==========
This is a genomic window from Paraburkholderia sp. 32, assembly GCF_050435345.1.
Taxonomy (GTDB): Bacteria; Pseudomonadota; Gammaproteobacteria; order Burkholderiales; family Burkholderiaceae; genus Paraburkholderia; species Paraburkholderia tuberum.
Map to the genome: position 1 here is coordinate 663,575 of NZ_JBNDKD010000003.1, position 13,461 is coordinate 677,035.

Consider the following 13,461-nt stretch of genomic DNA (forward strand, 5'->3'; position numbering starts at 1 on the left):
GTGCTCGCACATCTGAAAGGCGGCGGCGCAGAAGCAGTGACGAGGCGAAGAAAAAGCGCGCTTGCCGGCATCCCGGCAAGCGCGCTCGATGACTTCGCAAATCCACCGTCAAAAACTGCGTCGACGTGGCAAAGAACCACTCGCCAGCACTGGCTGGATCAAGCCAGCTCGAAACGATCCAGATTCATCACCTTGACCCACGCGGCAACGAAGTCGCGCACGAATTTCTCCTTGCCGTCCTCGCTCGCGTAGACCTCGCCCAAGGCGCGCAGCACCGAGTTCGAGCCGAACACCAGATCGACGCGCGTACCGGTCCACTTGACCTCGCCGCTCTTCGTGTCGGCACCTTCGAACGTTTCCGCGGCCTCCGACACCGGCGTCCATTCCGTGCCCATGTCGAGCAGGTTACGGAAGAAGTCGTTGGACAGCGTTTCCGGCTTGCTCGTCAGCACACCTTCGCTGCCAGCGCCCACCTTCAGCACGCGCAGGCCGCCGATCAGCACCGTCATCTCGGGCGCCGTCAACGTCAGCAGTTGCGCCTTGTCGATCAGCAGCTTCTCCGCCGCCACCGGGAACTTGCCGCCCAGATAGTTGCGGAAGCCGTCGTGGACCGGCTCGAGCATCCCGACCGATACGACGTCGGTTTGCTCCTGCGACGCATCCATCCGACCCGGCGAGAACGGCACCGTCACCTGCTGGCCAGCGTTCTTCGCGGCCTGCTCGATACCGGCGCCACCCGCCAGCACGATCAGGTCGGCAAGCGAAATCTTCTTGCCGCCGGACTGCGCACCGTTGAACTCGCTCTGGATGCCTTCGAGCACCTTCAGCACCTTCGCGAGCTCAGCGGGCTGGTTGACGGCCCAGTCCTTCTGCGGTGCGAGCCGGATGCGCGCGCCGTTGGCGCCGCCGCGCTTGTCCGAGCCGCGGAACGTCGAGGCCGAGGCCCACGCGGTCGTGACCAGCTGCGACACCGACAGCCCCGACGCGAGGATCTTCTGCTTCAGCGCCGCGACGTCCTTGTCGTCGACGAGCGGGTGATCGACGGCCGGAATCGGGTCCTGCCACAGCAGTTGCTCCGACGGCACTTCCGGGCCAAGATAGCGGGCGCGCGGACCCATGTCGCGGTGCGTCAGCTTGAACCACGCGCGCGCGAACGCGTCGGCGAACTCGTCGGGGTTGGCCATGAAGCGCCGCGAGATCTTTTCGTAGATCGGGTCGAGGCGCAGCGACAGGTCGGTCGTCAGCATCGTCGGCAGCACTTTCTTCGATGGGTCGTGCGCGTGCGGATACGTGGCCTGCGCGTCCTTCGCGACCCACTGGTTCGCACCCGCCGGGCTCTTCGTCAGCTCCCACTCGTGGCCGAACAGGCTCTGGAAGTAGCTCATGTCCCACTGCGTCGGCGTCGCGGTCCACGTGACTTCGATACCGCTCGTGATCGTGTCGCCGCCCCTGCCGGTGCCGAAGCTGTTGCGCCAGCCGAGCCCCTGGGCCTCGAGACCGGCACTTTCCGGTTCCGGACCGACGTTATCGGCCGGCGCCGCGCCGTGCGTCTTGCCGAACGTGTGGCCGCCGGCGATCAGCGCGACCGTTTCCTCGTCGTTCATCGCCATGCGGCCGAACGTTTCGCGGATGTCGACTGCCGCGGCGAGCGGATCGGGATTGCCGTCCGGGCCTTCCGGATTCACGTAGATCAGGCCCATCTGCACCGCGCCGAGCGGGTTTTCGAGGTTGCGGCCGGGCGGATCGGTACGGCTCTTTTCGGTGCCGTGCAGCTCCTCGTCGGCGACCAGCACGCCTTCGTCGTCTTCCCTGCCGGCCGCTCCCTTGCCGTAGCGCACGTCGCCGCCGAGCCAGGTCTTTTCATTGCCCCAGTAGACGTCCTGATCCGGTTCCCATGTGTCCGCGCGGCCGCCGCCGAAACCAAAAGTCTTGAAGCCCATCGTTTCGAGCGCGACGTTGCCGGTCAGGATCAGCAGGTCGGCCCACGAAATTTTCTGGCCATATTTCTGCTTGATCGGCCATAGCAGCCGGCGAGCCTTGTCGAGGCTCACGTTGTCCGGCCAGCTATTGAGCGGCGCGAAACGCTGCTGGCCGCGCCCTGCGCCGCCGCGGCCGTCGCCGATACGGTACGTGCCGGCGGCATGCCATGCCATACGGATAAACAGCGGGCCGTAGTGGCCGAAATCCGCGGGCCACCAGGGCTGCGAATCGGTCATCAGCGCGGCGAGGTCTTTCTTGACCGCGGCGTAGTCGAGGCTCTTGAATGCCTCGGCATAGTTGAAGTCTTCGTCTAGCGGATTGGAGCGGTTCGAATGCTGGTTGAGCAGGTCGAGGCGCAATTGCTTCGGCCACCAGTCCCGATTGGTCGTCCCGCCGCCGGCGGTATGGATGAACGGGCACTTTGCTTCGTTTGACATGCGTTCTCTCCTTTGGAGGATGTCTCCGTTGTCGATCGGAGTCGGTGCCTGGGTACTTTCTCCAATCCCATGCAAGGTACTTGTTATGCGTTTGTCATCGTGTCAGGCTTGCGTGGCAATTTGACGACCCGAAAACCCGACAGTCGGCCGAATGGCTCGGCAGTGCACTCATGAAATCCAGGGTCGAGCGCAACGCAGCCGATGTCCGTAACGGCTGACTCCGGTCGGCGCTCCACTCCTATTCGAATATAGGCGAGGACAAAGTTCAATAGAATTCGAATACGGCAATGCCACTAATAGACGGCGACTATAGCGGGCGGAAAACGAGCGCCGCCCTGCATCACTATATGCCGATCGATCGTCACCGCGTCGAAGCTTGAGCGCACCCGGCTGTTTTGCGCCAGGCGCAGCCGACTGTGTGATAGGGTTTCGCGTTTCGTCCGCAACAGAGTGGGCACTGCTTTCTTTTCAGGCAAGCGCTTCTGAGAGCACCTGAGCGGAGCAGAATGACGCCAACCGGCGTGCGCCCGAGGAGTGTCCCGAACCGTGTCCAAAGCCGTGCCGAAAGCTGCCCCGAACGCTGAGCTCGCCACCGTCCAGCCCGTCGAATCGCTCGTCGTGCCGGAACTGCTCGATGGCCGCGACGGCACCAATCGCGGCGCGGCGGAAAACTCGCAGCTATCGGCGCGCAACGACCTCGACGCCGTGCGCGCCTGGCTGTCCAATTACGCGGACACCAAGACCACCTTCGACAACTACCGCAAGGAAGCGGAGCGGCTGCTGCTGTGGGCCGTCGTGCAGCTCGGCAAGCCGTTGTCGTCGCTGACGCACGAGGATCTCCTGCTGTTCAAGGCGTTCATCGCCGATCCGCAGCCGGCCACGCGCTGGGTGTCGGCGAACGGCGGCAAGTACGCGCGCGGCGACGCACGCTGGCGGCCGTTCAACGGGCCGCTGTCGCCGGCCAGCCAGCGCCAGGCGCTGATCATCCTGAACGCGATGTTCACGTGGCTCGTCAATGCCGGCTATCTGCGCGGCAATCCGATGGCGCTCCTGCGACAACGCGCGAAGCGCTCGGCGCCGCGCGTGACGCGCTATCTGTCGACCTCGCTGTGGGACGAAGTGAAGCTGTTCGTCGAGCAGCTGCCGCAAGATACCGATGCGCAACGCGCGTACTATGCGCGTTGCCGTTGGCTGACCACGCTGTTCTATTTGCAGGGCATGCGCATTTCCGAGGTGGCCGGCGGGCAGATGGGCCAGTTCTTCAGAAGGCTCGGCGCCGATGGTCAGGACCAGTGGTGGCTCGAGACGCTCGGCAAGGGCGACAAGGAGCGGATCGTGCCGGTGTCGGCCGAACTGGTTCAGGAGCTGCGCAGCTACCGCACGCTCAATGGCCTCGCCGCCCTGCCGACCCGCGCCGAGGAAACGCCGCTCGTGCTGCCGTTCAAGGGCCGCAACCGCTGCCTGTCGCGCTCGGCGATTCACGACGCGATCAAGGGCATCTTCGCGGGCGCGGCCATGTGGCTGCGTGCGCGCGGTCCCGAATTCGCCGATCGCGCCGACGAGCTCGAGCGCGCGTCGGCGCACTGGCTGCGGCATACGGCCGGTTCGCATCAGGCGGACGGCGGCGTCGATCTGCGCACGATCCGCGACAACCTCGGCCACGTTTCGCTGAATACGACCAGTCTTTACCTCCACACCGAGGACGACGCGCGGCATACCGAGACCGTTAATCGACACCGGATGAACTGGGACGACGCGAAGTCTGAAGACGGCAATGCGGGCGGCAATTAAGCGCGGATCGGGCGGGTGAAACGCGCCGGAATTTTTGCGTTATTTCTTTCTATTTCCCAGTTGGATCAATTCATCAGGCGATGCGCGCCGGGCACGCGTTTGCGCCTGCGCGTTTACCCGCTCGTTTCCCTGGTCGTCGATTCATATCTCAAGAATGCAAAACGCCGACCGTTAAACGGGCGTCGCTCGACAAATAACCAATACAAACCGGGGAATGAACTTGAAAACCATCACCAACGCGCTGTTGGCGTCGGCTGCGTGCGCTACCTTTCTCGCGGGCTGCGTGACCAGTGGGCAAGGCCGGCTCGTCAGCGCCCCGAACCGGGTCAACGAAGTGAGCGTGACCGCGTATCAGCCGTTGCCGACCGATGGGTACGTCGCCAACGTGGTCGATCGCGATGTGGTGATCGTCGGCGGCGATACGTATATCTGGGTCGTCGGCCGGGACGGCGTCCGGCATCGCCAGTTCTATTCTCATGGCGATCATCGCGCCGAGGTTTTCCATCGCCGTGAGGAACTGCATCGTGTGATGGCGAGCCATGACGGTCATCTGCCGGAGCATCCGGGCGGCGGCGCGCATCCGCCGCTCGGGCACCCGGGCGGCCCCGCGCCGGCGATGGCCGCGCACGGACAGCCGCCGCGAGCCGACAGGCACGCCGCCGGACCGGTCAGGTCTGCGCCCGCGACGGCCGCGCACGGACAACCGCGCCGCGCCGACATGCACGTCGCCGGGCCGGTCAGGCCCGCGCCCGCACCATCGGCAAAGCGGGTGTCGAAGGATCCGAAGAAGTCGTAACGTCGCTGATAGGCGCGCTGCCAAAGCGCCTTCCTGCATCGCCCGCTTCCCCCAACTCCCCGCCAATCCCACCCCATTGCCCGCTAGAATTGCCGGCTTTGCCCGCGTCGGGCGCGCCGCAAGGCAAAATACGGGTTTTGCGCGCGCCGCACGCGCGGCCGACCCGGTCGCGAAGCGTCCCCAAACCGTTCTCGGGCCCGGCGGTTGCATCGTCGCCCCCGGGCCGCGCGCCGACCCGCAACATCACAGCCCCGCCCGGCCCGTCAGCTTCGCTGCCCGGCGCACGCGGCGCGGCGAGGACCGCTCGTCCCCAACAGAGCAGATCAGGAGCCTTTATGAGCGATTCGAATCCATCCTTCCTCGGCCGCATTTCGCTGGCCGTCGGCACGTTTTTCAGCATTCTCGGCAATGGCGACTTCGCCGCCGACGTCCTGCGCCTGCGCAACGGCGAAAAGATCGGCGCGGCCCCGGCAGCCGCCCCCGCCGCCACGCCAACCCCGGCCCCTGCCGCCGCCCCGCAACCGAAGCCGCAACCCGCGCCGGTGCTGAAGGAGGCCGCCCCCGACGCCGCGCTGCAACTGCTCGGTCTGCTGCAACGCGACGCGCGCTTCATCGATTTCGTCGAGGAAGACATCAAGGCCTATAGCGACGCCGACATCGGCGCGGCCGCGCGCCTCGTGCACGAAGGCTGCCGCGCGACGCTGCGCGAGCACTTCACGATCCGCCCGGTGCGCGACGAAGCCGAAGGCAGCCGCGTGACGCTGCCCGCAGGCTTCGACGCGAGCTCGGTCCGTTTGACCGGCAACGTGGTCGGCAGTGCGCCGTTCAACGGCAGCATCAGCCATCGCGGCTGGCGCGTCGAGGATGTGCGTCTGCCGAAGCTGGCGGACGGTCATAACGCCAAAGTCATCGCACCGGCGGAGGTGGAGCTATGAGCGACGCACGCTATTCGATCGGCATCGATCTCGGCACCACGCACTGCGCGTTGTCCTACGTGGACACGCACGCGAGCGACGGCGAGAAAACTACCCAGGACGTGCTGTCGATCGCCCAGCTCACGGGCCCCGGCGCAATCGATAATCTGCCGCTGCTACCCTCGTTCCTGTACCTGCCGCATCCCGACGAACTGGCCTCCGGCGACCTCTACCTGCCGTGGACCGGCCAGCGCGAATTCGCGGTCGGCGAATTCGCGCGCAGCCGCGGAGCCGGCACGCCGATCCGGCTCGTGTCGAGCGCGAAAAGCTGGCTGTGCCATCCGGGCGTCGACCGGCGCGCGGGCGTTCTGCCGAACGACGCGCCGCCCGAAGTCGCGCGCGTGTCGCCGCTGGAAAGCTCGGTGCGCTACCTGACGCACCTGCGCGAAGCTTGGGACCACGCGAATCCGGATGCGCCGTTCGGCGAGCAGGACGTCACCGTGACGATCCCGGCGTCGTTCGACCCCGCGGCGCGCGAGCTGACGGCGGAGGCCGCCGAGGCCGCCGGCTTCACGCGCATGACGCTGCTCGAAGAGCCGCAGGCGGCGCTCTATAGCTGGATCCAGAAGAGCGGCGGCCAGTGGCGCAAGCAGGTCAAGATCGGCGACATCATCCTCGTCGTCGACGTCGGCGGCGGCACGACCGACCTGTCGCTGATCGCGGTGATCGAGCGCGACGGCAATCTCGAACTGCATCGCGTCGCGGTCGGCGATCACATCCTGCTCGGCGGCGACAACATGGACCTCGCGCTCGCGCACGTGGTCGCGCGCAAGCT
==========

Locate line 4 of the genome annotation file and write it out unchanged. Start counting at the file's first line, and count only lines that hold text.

Consider the following 13,461-nt stretch of genomic DNA (forward strand, 5'->3'; position numbering starts at 1 on the left):